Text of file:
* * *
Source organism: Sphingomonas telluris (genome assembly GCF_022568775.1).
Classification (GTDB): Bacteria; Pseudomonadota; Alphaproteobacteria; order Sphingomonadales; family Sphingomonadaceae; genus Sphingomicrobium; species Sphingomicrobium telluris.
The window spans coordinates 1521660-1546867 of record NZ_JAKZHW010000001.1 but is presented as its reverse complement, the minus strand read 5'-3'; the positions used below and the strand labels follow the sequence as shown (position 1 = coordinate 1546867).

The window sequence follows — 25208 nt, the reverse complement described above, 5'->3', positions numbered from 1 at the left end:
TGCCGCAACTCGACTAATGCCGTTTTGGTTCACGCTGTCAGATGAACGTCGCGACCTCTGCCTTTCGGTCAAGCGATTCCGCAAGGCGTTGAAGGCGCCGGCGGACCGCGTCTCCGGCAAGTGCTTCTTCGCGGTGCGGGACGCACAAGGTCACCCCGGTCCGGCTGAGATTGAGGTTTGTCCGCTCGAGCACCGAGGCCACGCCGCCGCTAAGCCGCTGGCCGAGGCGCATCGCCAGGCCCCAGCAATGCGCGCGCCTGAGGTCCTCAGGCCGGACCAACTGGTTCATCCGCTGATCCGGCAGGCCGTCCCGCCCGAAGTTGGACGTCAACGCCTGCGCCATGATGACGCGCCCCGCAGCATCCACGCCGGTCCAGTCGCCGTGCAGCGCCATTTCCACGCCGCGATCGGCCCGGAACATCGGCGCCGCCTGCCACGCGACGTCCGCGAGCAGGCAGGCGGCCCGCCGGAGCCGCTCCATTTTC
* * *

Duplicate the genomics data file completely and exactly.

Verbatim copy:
Source organism: Sphingomonas telluris (genome assembly GCF_022568775.1).
Classification (GTDB): Bacteria; Pseudomonadota; Alphaproteobacteria; order Sphingomonadales; family Sphingomonadaceae; genus Sphingomicrobium; species Sphingomicrobium telluris.
The window spans coordinates 1521660-1546867 of record NZ_JAKZHW010000001.1 but is presented as its reverse complement, the minus strand read 5'-3'; the positions used below and the strand labels follow the sequence as shown (position 1 = coordinate 1546867).

The window sequence follows — 25208 nt, the reverse complement described above, 5'->3', positions numbered from 1 at the left end:
TGCCGCAACTCGACTAATGCCGTTTTGGTTCACGCTGTCAGATGAACGTCGCGACCTCTGCCTTTCGGTCAAGCGATTCCGCAAGGCGTTGAAGGCGCCGGCGGACCGCGTCTCCGGCAAGTGCTTCTTCGCGGTGCGGGACGCACAAGGTCACCCCGGTCCGGCTGAGATTGAGGTTTGTCCGCTCGAGCACCGAGGCCACGCCGCCGCTAAGCCGCTGGCCGAGGCGCATCGCCAGGCCCCAGCAATGCGCGCGCCTGAGGTCCTCAGGCCGGACCAACTGGTTCATCCGCTGATCCGGCAGGCCGTCCCGCCCGAAGTTGGACGTCAACGCCTGCGCCATGATGACGCGCCCCGCAGCATCCACGCCGGTCCAGTCGCCGTGCAGCGCCATTTCCACGCCGCGATCGGCCCGGAACATCGGCGCCGCCTGCCACGCGACGTCCGCGAGCAGGCAGGCGGCCCGCCGGAGCCGCTCCATTTTC